Washington — How much of the nation's student loan crisis can be attributed to the Department of Justice? It's a question that deserves more exploration than it has received.
There are at least four instances in the past few decades when DOJ made highly questionable calls that exacerbated the crisis.
1. In the early 1990s, a group of colleges known as the Overlap Group agreed to limit the amount of grants they were giving to non-needy students, to be able to target the financially needy instead. DOJ stepped in to say it would be a violation of the Sherman Antitrust Act for the colleges not to compete against each other with grants for the non-needy. A federal appeals court ruled for the colleges, but DOJ did not change its position. Congress then carved out a narrow exemption for such colleges, but again DOJ held fast in its interpretation. This helped set the stage for a merit-based arms race among many colleges that not only remains to this day but has spread widely, short-changing need-based aid that could have been deployed to the financially needy to reduce student loan borrowing. It has also led to tuition hikes and the practice of discounting to give the illusion of aid.
2. In the early 2000s, several student loan lenders began making false claims against the Department of Education. After Inspector General's audits, Secretary of Education Margaret Spellings ended paying the false claims but did not require the lenders to pay back any ill-gotten gains. In subsequent litigation over the false claims, DOJ did not intervene against the lenders, despite remarkably detailed discovery evidence documenting the illegal schemes. (If this didn't result in DOJ's intervention, what would?) This sent a signal to the student loan industry that action against it from DOJ under the Higher Education Act was unlikely. Bending or breaking rules might eventually have to be stopped, but there would be no consequences, even requirements to reimburse. This set the stage for widespread loan servicer dysfunction in the subsequent decade, adding billions of dollars of debt onto student and parent borrowers. Secretary Miguel Cardona recently announced the cancellation of $39 billion of such debt, which appears to be only a first installment.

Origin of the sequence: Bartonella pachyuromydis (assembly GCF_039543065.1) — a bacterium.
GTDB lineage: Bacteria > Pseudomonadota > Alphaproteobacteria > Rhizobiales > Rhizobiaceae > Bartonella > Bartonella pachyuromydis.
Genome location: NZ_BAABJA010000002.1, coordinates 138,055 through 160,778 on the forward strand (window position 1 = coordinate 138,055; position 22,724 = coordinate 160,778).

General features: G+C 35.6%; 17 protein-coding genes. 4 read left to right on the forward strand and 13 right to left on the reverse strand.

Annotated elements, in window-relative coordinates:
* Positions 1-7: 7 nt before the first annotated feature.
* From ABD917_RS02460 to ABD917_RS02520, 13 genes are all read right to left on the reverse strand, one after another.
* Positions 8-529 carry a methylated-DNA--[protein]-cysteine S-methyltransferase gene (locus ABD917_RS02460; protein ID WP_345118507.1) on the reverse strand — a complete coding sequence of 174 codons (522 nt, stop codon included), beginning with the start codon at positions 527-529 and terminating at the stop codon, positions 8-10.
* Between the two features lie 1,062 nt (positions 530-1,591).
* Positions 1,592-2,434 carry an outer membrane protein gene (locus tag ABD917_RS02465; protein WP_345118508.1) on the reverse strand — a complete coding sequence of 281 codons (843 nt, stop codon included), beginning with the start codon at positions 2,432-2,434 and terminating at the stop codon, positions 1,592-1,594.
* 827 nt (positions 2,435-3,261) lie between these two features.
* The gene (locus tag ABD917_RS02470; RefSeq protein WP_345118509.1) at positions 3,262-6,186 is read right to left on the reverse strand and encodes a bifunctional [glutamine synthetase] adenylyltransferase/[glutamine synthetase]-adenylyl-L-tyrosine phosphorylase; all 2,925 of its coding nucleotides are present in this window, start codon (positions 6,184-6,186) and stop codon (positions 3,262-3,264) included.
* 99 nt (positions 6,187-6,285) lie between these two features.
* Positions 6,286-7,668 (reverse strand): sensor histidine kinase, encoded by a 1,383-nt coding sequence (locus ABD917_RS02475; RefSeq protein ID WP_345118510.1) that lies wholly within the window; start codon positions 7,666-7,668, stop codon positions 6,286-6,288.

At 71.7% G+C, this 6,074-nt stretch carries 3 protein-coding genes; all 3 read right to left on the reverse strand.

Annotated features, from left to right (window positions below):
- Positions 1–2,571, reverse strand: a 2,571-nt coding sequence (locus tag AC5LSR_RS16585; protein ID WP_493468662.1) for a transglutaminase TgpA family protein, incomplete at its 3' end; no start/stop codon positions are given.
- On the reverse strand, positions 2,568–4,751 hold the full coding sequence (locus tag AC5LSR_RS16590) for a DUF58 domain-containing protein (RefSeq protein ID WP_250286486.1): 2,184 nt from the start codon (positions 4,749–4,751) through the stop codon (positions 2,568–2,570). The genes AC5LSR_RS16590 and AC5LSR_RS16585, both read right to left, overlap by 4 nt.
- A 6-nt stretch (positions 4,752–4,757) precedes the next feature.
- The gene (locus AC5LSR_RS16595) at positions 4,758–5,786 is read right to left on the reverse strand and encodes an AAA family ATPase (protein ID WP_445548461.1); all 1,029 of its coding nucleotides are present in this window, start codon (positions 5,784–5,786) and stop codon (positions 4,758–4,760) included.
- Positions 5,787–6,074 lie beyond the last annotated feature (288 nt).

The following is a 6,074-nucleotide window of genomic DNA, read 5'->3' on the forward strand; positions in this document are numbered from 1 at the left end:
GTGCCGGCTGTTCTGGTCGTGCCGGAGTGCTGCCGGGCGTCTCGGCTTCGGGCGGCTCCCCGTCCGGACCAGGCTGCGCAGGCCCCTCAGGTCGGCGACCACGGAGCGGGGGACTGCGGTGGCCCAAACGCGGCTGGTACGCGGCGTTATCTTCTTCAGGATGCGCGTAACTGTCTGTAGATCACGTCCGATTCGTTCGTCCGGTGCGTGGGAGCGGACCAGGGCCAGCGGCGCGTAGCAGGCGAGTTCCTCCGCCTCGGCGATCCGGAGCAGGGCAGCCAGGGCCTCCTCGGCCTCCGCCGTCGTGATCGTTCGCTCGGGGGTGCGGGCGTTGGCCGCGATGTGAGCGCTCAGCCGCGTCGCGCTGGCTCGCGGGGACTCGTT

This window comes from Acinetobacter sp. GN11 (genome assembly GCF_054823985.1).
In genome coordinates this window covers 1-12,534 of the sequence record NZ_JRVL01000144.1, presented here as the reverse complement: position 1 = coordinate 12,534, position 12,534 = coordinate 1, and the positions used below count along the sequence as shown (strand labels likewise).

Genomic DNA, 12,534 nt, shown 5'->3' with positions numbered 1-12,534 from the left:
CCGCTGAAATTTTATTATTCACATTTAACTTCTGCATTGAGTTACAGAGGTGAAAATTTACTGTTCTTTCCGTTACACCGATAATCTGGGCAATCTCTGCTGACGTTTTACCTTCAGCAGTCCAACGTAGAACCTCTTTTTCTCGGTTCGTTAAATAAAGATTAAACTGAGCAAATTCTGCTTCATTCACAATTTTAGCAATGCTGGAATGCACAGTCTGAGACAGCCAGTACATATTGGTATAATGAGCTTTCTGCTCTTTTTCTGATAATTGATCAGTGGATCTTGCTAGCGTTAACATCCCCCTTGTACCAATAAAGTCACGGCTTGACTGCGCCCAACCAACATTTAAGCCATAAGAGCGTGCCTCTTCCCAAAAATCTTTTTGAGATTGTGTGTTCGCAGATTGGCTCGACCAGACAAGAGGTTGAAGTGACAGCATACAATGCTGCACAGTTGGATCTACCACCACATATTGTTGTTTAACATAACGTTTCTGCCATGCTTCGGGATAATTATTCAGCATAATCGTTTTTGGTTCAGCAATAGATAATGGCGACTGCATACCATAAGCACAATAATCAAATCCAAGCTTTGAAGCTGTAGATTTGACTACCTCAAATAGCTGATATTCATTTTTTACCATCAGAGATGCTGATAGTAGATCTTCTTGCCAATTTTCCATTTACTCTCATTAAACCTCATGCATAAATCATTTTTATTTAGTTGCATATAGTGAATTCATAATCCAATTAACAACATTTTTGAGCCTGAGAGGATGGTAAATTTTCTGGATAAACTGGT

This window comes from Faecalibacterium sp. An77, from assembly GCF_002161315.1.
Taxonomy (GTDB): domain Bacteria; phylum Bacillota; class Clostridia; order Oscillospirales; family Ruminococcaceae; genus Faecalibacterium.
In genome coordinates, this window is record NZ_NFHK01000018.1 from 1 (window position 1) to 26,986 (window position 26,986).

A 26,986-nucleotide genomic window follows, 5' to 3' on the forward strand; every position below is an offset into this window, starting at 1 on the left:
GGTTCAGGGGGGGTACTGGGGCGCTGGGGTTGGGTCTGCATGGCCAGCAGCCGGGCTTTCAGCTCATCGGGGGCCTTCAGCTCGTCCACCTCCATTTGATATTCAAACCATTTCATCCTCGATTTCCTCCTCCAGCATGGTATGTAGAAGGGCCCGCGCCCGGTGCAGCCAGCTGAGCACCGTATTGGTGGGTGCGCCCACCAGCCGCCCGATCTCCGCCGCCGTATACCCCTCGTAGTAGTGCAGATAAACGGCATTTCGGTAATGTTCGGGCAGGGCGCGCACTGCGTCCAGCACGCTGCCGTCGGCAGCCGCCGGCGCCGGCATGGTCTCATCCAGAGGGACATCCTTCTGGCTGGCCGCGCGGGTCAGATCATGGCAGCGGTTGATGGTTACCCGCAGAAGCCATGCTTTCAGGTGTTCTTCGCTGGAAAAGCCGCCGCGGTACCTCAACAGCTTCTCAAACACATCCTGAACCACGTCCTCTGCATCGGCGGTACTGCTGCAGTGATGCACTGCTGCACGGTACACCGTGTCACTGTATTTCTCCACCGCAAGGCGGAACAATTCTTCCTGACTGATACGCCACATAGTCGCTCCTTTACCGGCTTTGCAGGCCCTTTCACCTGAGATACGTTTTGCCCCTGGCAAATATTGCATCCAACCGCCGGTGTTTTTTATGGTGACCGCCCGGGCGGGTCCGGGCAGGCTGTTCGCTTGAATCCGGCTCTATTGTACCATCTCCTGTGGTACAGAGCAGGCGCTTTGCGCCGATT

3. In 2016, another small group of colleges held discussions to try once again to limit college aid to the non-needy, which might have led to reform of legacy admissions as well. (Legacy admissions are sometimes explained as a way for colleges to raise funds, but those funds are often returned back as aid to non-needy students.) According to a chapter in a soon-to-be-published book about "enrollment management," when DOJ learned of these discussions, it demanded that the colleges preserve any records as possible evidence of violations of the Sherman Act. This gave the enrollment management industry (historically associated with lenders) the green light to roar ahead on making so-called merit aid even more of a priority over need-based aid at many colleges. The financially needy would have to rely on ever greater student loan debt.